The picture we ended up using was a picture of our singer Ryan’s grandpa standing in front of the P-38 Lightning he flew in WWII! Suddenly the concept became more personal and we all fell in love with the idea. UFO’s were added as a thing some of us have been interested in. And looking at that cover, I think we are left with the thought that despite the overwhelming things happening around us that we maybe aren’t equipped to overcome, we still use the tools we have to face those challenges. I hope that makes sense.

The thing I really like about these new songs is they have that vintage Slick Shoes sound, but they also sound new and exciting. How did you guys balance managing fan expectations with presenting the band’s sound in 2020?

When we started writing, initially we were pulling from the music we had been into listening to for the past few years. While we thought the songs were good, they certainly weren’t that signature Slick Shoes sound. We recognized that early in the process and we actually scrapped a few songs we knew weren’t cutting it. And then we got back to our roots. Started listening to the influences that we listened to back in the late 90’s. And then the writing started to come more naturally and we knew that we were on the right track. Some of the effects and layered parts were things maybe we didn’t do in the past, and that’s where I think some of our more modern influences come through in our music. After recording we still felt like the mix we walked away with wasn’t quite up to modern standards. So a guy, Heath Ripplinger, who had helped work on mixing our live album made us an offer to mix our new album to give it a more full, complete sound, and I think that helped bring us to the modern standards of what a punk album should sound like in 2020.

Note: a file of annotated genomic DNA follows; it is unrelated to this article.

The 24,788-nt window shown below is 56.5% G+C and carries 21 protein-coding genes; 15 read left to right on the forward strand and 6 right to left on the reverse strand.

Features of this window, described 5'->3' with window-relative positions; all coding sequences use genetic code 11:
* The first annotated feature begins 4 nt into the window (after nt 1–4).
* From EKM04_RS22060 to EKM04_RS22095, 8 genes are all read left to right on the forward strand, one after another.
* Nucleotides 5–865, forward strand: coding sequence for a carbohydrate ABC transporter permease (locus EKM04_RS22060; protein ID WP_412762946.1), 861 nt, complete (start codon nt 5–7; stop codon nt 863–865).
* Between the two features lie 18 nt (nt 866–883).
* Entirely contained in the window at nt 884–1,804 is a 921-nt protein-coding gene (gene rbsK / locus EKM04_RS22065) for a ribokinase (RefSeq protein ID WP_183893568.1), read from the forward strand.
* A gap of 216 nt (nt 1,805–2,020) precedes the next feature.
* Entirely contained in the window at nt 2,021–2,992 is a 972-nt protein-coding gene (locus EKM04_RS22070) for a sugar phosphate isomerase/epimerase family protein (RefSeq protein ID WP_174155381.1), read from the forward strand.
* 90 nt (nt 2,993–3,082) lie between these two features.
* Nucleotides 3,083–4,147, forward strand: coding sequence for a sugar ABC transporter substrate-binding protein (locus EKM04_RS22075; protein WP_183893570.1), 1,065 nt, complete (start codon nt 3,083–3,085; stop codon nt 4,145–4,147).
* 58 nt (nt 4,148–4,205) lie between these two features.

Tooth And Nail has been rebuilding for this new era with a lot of new and classic artists. What has been one of your favorite artists or releases from this new era?

Honestly, we haven’t really listened to too much of T&N’s newer artists. Back in the 90’s, it was more like a family, and many of the bands were similar in style, and we toured together. We used to get copies of all the new CDs they released delivered to our houses without asking for them. We always knew who was coming out with new music. And today, it’s hard to even know who is on the roster. There isn’t any bad blood or anything, it’s just hard to answer that question because things were just different back then.

Thanks for taking the time to answer the questions. Do you have anything else that you would like to add?

Thanks for the continued support! I hope everyone enjoys the new album! We hope to continue releasing new music, because we love to do it!